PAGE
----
‘This House Needs Another Family’: Wendy Whiteley’s Extraordinary $100 Million Gift to NSW

The bequest of Wendy and Arkie Whiteley honors in name and spirit the couple’s daughter, Arkie, who died of cancer in 2001, aged just 37, nine years after her father. With Arkie’s death in 2001, Wendy became the sole custodian of her former husband’s collection and legacy.

“This is definitely Brett’s legacy, but it’s also mine and my daughter’s because we made it happen,” Wendy said.

Wendy and Brett Whiteley were married for 32 years after meeting as teenagers, a couple who personified the bohemian spirit and became darlings of the global art scene.

One Walker Street became the home of the Whiteleys on their return to Sydney from New York, via Fiji. The couple’s view of Lavender Bay is famous in Brett Whiteley’s major works, including the Archibald Prize-winning Self portrait in the studio 1976, his Sir John Sulman Prize-winning Interior with time past 1976, and The Jacaranda Tree (on Sydney Harbour) 1977

The importance of the view and the surroundings of the house was recognized in 2018 with the State Heritage List, along with the house and the former studioand parts of a waterfront oasis that Wendy Whiteley has transformed from abandoned railroad land.

Proceeds from the future sale of the Lavender Bay home will contribute to the management and preservation of the collection, many of which are on loan to the Art Gallery of NSW. It also supports the management of the Surry Hills studio, exhibitions, regional tours, and public and educational programs.

Wendy Whiteley on the balcony of the listed home in Lavender Bay. Credit:Jessica Hromas

Brett Whiteley bought the Raper St warehouse in 1985 and converted it into a studio. After his death in 1992 it was bought by the NSW government and ownership passed to the Art Gallery.

As one of the few artist studios open to the Australian public, Wendy considers the Brett Whiteley Studio a major source of inspiration for young artists and a correction for her ex-husband’s rock star reputation. “That’s where his real life was,” she said.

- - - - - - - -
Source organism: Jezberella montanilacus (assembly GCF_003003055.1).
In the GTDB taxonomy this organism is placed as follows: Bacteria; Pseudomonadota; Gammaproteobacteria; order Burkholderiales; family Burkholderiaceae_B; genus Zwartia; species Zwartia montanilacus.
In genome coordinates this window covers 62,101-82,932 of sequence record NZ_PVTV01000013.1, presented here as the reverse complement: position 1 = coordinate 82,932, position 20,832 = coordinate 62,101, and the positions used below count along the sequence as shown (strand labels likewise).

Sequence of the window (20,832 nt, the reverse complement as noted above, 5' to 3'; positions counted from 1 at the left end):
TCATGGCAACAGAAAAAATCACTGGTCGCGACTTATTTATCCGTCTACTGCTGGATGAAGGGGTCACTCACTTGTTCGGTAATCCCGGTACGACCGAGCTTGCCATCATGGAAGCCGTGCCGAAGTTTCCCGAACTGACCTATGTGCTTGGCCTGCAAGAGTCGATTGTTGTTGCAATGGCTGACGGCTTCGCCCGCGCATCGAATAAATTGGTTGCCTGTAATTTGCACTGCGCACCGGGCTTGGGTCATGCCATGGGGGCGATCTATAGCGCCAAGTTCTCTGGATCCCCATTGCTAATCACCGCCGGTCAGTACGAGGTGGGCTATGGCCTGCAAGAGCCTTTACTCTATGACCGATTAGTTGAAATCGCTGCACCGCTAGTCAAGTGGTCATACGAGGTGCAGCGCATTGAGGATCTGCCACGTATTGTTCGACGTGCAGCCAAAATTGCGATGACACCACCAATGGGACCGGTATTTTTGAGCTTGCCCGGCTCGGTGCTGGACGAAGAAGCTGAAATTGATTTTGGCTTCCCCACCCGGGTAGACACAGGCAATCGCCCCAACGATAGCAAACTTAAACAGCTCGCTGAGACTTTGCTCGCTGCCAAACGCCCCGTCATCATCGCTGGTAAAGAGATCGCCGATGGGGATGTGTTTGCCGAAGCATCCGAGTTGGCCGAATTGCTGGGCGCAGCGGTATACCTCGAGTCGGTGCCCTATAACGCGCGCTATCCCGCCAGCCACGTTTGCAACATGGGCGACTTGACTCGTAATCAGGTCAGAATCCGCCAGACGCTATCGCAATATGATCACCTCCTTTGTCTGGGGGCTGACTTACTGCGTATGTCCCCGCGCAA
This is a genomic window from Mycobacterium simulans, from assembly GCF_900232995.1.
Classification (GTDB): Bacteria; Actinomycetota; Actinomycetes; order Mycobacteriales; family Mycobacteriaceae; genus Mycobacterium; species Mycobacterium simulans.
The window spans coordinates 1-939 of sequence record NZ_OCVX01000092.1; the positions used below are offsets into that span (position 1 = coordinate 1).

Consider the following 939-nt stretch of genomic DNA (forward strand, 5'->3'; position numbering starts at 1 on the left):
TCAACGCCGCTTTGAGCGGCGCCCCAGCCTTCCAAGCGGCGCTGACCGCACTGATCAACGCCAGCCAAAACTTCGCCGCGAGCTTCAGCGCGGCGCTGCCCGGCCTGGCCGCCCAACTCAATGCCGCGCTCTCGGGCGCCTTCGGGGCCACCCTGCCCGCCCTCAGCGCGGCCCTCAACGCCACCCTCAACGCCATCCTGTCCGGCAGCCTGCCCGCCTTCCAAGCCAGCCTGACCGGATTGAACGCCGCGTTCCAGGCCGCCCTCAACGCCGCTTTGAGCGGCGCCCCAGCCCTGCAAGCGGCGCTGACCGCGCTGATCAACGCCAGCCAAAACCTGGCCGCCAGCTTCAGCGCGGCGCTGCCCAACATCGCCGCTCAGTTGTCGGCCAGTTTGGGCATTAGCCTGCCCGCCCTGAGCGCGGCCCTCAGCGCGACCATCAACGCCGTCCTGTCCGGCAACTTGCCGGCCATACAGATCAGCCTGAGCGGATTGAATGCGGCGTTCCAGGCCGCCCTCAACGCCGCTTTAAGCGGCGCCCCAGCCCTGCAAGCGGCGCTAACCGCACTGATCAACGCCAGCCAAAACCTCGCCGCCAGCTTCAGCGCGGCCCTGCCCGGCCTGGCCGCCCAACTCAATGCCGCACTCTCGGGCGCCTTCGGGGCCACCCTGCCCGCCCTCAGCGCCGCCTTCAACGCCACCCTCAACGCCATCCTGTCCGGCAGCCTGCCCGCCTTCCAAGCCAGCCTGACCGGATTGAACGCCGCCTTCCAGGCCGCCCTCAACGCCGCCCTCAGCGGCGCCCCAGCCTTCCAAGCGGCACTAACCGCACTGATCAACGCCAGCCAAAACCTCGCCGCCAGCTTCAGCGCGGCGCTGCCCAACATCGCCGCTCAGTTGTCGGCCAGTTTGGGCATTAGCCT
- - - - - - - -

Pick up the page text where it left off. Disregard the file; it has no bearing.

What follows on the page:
The Art Gallery will be the repository for Whiteley’s archives, containing papers and letters important to the couple’s life and art practice, which Whiteley has been gradually bringing together for at least two years.

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Whiteley said it was her wish that the bequest would inspire a creative life and give young artists more opportunities to experience Whiteley’s art.

“When we were very young, and that’s the ’50s we’re talking about, support for young artists was minimal,” she said.

“You would go to the NSW Art Gallery to get the most important support of all and that was inspiration and the feeling that it was all possible.”

Brett Whiteley studio president Samantha Meers said Wendy made an extremely generous donation to support a remarkable space.

“Not only is it an opportunity to showcase Brett’s work where much of it was made, it also gives visitors access to the wider art of making art, and educates emerging artists and the public about what can sometimes be a mysterious and lonely process.” to be. †

Gifts from great artists to the nation

  • John Kaldor’s donation of 260 works of contemporary art in 2008, then valued at $35 million, including works by Christo, Jeff Koons, Robert Rauschenberg, Sol LeWitt, Gilbert & George, Richard Long, Carl Andre, and Andreas Gursky.
  • Tweed River Regional Gallery in Murwillumbah received a bequest of a million dollars in 2011 from Margaret Olley to build a replica of the beloved painter’s home studio, decorated with her own works.
  • In 1993, Paul Keating accepts The gift of Arthur and Yvonne Boyd to the Australian people of their property on the south coast of Bundanon, and a collection of works by the artist along with those by Sidney Nolan, John Perceval, Charles Blackman and others.

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